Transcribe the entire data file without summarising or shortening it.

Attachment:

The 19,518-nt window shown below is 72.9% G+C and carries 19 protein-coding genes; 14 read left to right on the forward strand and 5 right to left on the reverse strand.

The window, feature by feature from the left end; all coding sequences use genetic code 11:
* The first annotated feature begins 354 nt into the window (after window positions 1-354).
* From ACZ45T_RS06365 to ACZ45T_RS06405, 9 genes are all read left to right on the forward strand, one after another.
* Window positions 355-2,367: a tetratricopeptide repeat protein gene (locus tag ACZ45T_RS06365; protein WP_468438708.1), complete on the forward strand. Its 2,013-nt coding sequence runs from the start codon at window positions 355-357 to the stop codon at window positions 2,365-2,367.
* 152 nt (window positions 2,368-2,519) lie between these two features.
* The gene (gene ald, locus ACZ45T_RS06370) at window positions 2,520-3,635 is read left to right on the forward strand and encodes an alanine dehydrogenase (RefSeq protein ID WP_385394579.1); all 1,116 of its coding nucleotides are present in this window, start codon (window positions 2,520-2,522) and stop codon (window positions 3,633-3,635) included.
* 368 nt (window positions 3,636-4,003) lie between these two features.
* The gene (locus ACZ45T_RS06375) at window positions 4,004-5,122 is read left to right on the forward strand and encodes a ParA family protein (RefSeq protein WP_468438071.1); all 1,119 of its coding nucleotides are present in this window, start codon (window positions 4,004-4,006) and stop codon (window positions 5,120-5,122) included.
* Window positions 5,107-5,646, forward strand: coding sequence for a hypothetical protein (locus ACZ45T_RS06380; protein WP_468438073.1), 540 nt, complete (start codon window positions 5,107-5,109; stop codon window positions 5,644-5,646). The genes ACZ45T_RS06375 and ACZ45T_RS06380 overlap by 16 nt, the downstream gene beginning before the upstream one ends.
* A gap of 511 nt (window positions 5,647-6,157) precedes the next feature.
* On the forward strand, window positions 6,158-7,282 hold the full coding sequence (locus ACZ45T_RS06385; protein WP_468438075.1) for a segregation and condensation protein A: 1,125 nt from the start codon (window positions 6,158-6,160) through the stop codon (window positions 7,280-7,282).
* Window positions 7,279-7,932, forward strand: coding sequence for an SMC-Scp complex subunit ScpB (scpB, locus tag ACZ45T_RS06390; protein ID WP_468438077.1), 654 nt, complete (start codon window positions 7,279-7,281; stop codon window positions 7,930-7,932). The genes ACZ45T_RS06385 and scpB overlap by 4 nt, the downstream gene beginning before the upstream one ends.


The 19,518-nt window shown below is 72.9% G+C and carries 19 protein-coding genes; 14 read left to right on the forward strand and 5 right to left on the reverse strand.

The window, feature by feature from the left end; all coding sequences use genetic code 11:
* The first annotated feature begins 354 nt into the window (after window positions 1-354).
* From ACZ45T_RS06365 to ACZ45T_RS06405, 9 genes are all read left to right on the forward strand, one after another.
* Window positions 355-2,367: a tetratricopeptide repeat protein gene (locus tag ACZ45T_RS06365; protein WP_468438708.1), complete on the forward strand. Its 2,013-nt coding sequence runs from the start codon at window positions 355-357 to the stop codon at window positions 2,365-2,367.
* 152 nt (window positions 2,368-2,519) lie between these two features.
* The gene (gene ald, locus ACZ45T_RS06370) at window positions 2,520-3,635 is read left to right on the forward strand and encodes an alanine dehydrogenase (RefSeq protein ID WP_385394579.1); all 1,116 of its coding nucleotides are present in this window, start codon (window positions 2,520-2,522) and stop codon (window positions 3,633-3,635) included.
* 368 nt (window positions 3,636-4,003) lie between these two features.
* The gene (locus ACZ45T_RS06375) at window positions 4,004-5,122 is read left to right on the forward strand and encodes a ParA family protein (RefSeq protein WP_468438071.1); all 1,119 of its coding nucleotides are present in this window, start codon (window positions 4,004-4,006) and stop codon (window positions 5,120-5,122) included.
* Window positions 5,107-5,646, forward strand: coding sequence for a hypothetical protein (locus ACZ45T_RS06380; protein WP_468438073.1), 540 nt, complete (start codon window positions 5,107-5,109; stop codon window positions 5,644-5,646). The genes ACZ45T_RS06375 and ACZ45T_RS06380 overlap by 16 nt, the downstream gene beginning before the upstream one ends.
* A gap of 511 nt (window positions 5,647-6,157) precedes the next feature.
* On the forward strand, window positions 6,158-7,282 hold the full coding sequence (locus ACZ45T_RS06385; protein WP_468438075.1) for a segregation and condensation protein A: 1,125 nt from the start codon (window positions 6,158-6,160) through the stop codon (window positions 7,280-7,282).
* Window positions 7,279-7,932, forward strand: coding sequence for an SMC-Scp complex subunit ScpB (scpB, locus tag ACZ45T_RS06390; protein ID WP_468438077.1), 654 nt, complete (start codon window positions 7,279-7,281; stop codon window positions 7,930-7,932). The genes ACZ45T_RS06385 and scpB overlap by 4 nt, the downstream gene beginning before the upstream one ends.